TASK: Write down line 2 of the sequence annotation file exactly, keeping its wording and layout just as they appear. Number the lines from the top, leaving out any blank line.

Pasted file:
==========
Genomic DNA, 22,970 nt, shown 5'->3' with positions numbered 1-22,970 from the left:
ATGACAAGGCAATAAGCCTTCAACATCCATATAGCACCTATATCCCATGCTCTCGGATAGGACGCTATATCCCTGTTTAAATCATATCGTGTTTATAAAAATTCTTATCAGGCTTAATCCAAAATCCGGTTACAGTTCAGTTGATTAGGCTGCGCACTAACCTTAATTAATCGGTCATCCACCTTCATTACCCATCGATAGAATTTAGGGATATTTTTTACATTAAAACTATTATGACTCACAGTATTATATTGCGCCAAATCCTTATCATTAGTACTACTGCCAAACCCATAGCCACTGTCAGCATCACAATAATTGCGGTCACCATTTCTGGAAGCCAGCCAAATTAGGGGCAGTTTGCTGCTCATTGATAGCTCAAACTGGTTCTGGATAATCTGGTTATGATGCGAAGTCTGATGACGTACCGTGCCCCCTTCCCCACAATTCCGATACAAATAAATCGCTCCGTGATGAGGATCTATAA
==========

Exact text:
ATGACAAGGCAATAAGCCTTCAACATCCATATAGCACCTATATCCCATGCTCTCGGATAGGACGCTATATCCCTGTTTAAATCATATCGTGTTTATAAAAATTCTTATCAGGCTTAATCCAAAATCCGGTTACAGTTCAGTTGATTAGGCTGCGCACTAACCTTAATTAATCGGTCATCCACCTTCATTACCCATCGATAGAATTTAGGGATATTTTTTACATTAAAACTATTATGACTCACAGTATTATATTGCGCCAAATCCTTATCATTAGTACTACTGCCAAACCCATAGCCACTGTCAGCATCACAATAATTGCGGTCACCATTTCTGGAAGCCAGCCAAATTAGGGGCAGTTTGCTGCTCATTGATAGCTCAAACTGGTTCTGGATAATCTGGTTATGATGCGAAGTCTGATGACGTACCGTGCCCCCTTCCCCACAATTCCGATACAAATAAATCGCTCCGTGATGAGGATCTATAA